September 25, 2017

“Every woman adores a fascist”: Ivanka, the Donald, and Sylvia Plath, because this is 2017

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Sylvia Plath, finding new ways to depress us today.

Welcome to the Now: an era that will gain prestige in the annals of history for murderous sex robots, failed promises of taco trucks, and petulant leaders of the free world being driven around in golf carts during international summits (and also taunting dictators with grade school-level nicknames… at the goddamn UN). The Now is tweetstorms, automatic audio on automatic-start Facebook videos, Snapchat filters used for the greater good.The Now is our life post-news, pre-annihilation.

Amid this cacophony of crap, when everything matters and thus ultimately not a damn thing matters, a new dialogue arises. It consists of blog posts that, when the world was sane, would never have been considered necessary, or even conscionable. And the latest contender in this dialogue is an amazing post by Rachel Kraus, columnist at the LA Review of Books, that uses Sylvia Plath’s posthumously published 1962 poem “Daddy” to help us understand the very, very unsettling relationship between Donald Trump and his eldest daughter, White House advisor, bad writer, and “piece of assIvanka, as well as our fraught relationship with the word “Daddy.”

Backstory: this blog-post-slash-paper-I-wish-I-wrote-for-Intro-to-Gender-Studies class is a reaction to Trump’s comments earlier this month during a rally in North Dakota, where he said that not only does Ivanka refer to him as “daddy” but that he “loves it” (of course he does). Kraus goes into detail on why the use of “daddy” makes us uncomfortable in certain situations, but spends more time comparing Donald Trump to Plath’s own “Panzer Man” of a father, Otto Plath. She even makes parallels between Plath’s father-replacement figure, husband Ted Hughes (“the vampire who said he was you”) and Ivanka’s husband Jared Kushner. “Ivanka remains beholden to both father and husband,” she writes. “So while in ‘Daddy,’ Plath breaks the cycle of control perpetuated by first her father and then her husband by killing them both, in the Trump family, the vampire is alive and well.”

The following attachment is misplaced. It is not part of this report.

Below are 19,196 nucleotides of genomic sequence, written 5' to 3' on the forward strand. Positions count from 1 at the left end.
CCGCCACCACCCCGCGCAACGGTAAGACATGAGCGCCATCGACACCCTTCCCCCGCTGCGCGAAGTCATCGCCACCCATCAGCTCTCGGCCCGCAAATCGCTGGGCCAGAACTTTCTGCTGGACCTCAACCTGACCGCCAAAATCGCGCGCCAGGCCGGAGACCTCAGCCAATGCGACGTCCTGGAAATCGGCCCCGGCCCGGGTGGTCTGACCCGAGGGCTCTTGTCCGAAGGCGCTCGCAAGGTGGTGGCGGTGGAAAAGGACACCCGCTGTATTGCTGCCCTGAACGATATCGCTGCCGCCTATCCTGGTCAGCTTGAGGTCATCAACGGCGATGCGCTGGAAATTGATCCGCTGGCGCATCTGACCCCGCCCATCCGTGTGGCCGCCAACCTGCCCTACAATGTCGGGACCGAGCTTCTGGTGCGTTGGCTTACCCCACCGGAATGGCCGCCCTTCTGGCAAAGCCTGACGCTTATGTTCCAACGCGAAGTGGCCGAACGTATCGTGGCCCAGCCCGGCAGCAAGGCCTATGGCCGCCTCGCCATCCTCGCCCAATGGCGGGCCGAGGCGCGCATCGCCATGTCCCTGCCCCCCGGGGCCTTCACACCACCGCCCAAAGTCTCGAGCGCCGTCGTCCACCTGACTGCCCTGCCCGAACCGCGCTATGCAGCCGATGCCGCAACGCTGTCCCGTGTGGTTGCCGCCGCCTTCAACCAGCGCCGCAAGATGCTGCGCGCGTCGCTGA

Of course, the easiest comparison is made with Plath’s most memorable line:

Every woman adores a Fascist,
The boot in the face, the brute
Brute heart of a brute like you.

And while finding hot takes to the effect that Trump is a fascist is by no means difficult, Kraus does a killer job of pointing out the subtle distinctions between acting like a fascist and just being narcissistic:

Trump has not been officially diagnosed with Narcissistic Personality Disorder. But certain traits such as an inability to accept blame and an inflated sense of one’s abilities are hard to deny…. Enter Ivanka, stumping for her father in North Dakota as he… fails to connect extreme weather events across the country with climate change—even though she was previously a global warming activism advocate—and smiling as he says he likes it when she calls him “daddy.” Every woman adores a fascist.

Is this news? Not really. Is it commentary? Sort of. It’s more a bizarre hybrid of poetry criticism and political review, with Kraus showing us the strange, horrifying correlations between our current leader and the poetry that made us goth in high school. Forgive us, but we’ve got to refamiliarize ourselves with The Bell Jar in preparation for President Pence.

 

 

Susan Rella is the managing editor at Melville House, and a former bookseller.

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